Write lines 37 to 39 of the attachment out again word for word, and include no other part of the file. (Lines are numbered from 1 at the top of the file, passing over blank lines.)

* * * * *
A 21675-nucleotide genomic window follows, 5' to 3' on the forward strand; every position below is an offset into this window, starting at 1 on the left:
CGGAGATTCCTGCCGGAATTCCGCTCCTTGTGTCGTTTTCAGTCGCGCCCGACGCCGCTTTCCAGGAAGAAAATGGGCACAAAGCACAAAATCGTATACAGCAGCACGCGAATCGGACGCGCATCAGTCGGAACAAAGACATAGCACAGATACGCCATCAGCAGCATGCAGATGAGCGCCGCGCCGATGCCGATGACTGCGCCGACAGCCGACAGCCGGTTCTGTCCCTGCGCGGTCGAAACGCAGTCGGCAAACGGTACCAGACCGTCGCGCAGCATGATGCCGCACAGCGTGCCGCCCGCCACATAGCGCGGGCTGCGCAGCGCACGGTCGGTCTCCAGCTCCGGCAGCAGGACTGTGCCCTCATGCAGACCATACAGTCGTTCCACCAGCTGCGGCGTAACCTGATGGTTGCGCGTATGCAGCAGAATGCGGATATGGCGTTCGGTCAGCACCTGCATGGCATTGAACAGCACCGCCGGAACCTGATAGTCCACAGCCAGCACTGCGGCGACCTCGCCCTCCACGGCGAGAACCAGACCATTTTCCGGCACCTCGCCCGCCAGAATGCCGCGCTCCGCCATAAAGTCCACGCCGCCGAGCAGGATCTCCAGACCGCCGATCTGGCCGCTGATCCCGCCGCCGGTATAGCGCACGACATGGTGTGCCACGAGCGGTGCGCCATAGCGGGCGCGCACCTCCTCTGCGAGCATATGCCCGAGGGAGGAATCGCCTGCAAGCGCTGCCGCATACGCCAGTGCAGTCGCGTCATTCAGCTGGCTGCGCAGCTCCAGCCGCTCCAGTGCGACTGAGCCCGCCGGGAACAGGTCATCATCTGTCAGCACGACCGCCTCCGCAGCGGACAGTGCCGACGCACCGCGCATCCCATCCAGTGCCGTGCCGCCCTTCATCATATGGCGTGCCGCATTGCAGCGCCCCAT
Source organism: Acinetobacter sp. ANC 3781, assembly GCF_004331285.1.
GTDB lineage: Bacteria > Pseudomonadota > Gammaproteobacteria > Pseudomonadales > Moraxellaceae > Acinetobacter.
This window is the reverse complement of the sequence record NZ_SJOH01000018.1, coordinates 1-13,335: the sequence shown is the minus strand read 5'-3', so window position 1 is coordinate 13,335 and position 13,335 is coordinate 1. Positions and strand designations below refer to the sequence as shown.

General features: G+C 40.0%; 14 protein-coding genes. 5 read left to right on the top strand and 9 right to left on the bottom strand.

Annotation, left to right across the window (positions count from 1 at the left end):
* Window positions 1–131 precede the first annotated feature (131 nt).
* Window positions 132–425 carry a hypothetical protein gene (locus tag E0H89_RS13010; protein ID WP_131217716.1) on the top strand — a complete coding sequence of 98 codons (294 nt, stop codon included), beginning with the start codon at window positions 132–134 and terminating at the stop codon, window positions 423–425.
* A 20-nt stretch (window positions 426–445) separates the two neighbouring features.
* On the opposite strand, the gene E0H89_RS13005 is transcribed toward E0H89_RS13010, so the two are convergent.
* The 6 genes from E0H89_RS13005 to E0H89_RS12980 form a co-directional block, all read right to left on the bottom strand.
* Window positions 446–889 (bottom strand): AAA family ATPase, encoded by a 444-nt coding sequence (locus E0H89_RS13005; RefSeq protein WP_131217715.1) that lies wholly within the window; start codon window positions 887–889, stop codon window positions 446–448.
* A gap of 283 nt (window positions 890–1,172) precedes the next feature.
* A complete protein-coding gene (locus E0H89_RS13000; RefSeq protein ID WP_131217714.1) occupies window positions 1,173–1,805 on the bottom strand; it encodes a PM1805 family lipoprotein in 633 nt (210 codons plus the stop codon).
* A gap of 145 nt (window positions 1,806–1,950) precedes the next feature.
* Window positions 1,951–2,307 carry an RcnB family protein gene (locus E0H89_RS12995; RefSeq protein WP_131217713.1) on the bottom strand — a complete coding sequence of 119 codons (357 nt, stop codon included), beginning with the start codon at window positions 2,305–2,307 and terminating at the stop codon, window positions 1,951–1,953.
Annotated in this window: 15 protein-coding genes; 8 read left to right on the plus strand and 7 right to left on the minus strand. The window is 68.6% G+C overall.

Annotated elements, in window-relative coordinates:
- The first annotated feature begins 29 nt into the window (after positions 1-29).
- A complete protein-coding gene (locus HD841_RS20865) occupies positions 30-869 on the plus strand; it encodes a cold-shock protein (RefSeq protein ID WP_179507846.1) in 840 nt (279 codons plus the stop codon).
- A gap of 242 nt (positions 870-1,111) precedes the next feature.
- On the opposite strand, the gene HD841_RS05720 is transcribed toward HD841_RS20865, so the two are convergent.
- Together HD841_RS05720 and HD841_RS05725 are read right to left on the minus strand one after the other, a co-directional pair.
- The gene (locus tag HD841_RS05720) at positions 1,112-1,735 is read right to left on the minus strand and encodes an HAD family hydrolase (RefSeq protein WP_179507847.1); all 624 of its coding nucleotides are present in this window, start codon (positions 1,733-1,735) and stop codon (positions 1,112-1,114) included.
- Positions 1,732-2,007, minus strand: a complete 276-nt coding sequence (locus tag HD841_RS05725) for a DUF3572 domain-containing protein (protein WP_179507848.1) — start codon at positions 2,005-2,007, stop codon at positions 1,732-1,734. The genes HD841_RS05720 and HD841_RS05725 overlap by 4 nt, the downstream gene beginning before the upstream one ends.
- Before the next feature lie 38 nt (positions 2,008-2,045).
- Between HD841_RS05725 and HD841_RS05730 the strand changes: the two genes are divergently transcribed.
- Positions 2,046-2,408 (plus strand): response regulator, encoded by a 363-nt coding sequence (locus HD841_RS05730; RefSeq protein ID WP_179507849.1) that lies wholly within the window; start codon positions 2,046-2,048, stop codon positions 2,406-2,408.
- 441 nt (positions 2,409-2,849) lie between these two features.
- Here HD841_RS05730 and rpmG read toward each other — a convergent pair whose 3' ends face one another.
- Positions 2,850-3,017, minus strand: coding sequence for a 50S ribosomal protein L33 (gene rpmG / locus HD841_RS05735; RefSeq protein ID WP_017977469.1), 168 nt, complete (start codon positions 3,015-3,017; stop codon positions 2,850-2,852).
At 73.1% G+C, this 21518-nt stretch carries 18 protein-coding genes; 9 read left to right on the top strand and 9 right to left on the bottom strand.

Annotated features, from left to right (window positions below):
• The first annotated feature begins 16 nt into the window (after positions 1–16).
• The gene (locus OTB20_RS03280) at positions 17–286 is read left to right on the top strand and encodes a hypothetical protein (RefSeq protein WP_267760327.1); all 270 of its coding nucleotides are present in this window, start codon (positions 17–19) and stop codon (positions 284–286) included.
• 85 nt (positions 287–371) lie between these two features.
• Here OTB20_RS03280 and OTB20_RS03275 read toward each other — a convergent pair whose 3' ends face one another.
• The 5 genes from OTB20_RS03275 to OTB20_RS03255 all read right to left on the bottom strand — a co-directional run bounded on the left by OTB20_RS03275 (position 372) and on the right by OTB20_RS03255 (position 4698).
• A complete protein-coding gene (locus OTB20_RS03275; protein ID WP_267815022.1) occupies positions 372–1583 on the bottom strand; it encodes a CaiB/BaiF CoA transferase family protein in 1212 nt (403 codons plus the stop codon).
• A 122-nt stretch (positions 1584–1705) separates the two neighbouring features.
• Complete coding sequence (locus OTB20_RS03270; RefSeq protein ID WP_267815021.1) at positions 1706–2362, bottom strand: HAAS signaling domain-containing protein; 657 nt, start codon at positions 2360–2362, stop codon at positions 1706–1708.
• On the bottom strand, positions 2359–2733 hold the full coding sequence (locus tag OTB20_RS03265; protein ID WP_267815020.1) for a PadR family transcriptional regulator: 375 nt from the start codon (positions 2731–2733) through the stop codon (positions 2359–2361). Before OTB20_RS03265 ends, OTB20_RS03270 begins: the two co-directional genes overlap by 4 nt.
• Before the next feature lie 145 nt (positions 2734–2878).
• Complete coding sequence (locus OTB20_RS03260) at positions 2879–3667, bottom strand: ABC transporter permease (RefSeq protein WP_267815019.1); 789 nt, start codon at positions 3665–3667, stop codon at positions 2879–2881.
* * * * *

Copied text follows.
• 85 nt (positions 287–371) lie between these two features.
• Here OTB20_RS03280 and OTB20_RS03275 read toward each other — a convergent pair whose 3' ends face one another.
• The 5 genes from OTB20_RS03275 to OTB20_RS03255 all read right to left on the bottom strand — a co-directional run bounded on the left by OTB20_RS03275 (position 372) and on the right by OTB20_RS03255 (position 4698).